Understanding the “Chain of Liability” Under HIPAA and How Business Associate Agreements Allocate Risk and Protect Your Practice

By Kevin Lin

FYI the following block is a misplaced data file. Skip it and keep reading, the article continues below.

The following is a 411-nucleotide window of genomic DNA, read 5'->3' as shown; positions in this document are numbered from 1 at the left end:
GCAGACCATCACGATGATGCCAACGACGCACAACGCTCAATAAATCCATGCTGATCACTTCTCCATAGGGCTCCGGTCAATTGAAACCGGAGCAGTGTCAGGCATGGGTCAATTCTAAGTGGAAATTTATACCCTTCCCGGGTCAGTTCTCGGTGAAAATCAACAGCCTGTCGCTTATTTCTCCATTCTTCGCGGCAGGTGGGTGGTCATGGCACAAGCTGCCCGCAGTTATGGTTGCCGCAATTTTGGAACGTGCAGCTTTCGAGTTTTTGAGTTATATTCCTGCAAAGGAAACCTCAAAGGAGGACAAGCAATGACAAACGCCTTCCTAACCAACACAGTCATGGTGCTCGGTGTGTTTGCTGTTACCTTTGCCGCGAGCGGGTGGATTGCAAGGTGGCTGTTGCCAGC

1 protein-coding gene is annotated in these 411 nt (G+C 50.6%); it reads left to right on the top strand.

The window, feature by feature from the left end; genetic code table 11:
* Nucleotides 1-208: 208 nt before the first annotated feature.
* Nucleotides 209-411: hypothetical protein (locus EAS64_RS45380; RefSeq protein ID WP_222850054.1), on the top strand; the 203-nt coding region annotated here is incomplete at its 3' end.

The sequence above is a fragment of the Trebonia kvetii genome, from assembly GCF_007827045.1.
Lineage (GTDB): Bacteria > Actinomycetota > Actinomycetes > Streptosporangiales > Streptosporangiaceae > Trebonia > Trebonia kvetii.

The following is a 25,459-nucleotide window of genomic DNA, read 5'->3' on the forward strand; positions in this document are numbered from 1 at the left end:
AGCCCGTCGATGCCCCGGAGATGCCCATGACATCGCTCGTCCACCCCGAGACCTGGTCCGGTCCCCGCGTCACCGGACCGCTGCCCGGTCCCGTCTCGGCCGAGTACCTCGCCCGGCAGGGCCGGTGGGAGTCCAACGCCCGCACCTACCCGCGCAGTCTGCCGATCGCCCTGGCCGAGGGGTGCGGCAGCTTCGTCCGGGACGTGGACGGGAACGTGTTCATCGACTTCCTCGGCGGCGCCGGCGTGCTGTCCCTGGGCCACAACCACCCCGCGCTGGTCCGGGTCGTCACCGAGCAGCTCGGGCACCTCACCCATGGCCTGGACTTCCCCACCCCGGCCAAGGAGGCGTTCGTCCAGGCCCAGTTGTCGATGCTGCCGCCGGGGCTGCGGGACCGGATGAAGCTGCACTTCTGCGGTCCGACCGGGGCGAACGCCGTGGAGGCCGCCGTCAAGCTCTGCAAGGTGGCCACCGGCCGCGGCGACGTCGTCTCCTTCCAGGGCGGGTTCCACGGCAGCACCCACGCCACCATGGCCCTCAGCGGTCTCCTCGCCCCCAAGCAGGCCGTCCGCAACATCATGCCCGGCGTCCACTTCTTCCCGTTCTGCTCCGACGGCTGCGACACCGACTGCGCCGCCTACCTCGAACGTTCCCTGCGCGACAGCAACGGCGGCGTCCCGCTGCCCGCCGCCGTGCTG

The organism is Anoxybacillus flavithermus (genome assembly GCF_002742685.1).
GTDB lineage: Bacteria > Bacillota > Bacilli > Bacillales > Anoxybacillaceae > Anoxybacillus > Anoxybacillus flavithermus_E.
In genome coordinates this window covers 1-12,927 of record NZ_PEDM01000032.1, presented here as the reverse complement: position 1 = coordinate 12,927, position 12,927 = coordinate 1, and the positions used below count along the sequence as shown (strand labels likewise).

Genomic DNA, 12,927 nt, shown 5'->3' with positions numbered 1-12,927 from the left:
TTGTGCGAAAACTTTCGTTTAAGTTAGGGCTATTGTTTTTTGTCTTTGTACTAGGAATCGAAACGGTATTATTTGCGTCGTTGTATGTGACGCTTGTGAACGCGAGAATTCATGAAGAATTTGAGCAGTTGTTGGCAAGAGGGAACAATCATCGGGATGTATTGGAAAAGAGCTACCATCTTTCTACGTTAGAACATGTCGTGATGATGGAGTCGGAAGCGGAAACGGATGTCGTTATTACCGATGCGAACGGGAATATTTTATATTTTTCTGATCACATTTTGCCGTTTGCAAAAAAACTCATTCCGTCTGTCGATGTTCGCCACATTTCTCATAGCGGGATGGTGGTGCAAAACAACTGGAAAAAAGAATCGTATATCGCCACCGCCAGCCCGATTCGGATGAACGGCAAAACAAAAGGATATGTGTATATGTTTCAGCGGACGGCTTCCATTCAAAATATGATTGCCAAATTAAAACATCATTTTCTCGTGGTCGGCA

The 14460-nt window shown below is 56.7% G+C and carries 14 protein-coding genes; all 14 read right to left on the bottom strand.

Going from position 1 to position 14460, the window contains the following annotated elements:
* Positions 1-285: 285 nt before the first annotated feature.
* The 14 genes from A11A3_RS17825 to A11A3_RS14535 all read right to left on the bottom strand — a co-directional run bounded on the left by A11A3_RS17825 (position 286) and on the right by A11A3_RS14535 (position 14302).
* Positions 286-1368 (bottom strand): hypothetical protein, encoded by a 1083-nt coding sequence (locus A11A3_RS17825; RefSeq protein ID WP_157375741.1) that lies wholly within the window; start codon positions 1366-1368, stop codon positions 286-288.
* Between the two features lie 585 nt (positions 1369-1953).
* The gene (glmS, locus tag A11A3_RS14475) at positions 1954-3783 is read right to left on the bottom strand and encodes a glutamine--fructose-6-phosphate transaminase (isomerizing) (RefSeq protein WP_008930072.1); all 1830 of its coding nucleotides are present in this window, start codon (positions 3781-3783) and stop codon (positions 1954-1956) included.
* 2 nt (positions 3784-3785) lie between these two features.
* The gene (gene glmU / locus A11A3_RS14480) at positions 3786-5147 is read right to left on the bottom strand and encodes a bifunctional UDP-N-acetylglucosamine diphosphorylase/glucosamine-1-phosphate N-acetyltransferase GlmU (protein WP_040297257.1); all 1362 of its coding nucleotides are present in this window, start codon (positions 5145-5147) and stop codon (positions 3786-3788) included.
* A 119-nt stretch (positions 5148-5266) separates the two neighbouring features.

Business associate agreements bind entities with access to protected health information  (PHI) to HIPAA’s privacy and data security rules. The obligations of entities under the Health Insurance Portability and Accountability Act of 1996 (“HIPAA”) can be thought of as links in a chain of liability.  At the highest level, HIPAA’s privacy rules apply to “covered entities,” such as health plan providers, clearinghouses, insurance carriers, and certain healthcare providers, which lie at the top of the chain. The HIPAA privacy rules require covered entities such as medical practices to implement comprehensive privacy and data safeguards to protect personal health information. These requirements generally fall into three categories: (i) administrative safeguards, such as requiring ongoing risk assessments to identify potential vulnerabilities and risks; (ii) physical safeguards, such as requiring physical measures to prevent unauthorized access and protect against environmental hazards; and (iii) technical safeguards, such as requiring technical controls to ensure data security.

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